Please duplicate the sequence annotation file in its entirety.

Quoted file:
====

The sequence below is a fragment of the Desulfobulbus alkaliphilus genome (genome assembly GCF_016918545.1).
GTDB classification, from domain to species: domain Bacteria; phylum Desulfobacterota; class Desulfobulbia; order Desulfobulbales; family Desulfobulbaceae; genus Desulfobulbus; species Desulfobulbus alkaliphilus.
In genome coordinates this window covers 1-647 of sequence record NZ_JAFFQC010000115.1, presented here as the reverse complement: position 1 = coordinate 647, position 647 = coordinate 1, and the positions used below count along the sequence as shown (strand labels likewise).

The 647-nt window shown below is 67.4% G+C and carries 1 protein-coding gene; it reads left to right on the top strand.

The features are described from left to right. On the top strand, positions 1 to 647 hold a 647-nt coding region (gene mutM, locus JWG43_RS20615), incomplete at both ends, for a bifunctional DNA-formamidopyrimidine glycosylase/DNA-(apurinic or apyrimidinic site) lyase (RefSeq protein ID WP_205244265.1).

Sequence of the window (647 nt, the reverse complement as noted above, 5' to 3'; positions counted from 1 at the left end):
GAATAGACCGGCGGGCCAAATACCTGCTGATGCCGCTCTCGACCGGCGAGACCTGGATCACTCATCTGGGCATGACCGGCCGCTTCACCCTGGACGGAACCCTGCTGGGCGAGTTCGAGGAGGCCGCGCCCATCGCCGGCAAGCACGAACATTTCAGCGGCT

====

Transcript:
The sequence below is a fragment of the Desulfobulbus alkaliphilus genome (genome assembly GCF_016918545.1).
GTDB classification, from domain to species: domain Bacteria; phylum Desulfobacterota; class Desulfobulbia; order Desulfobulbales; family Desulfobulbaceae; genus Desulfobulbus; species Desulfobulbus alkaliphilus.
In genome coordinates this window covers 1-647 of sequence record NZ_JAFFQC010000115.1, presented here as the reverse complement: position 1 = coordinate 647, position 647 = coordinate 1, and the positions used below count along the sequence as shown (strand labels likewise).

The 647-nt window shown below is 67.4% G+C and carries 1 protein-coding gene; it reads left to right on the top strand.

The features are described from left to right. On the top strand, positions 1 to 647 hold a 647-nt coding region (gene mutM, locus JWG43_RS20615), incomplete at both ends, for a bifunctional DNA-formamidopyrimidine glycosylase/DNA-(apurinic or apyrimidinic site) lyase (RefSeq protein ID WP_205244265.1).

Sequence of the window (647 nt, the reverse complement as noted above, 5' to 3'; positions counted from 1 at the left end):
GAATAGACCGGCGGGCCAAATACCTGCTGATGCCGCTCTCGACCGGCGAGACCTGGATCACTCATCTGGGCATGACCGGCCGCTTCACCCTGGACGGAACCCTGCTGGGCGAGTTCGAGGAGGCCGCGCCCATCGCCGGCAAGCACGAACATTTCAGCGGCT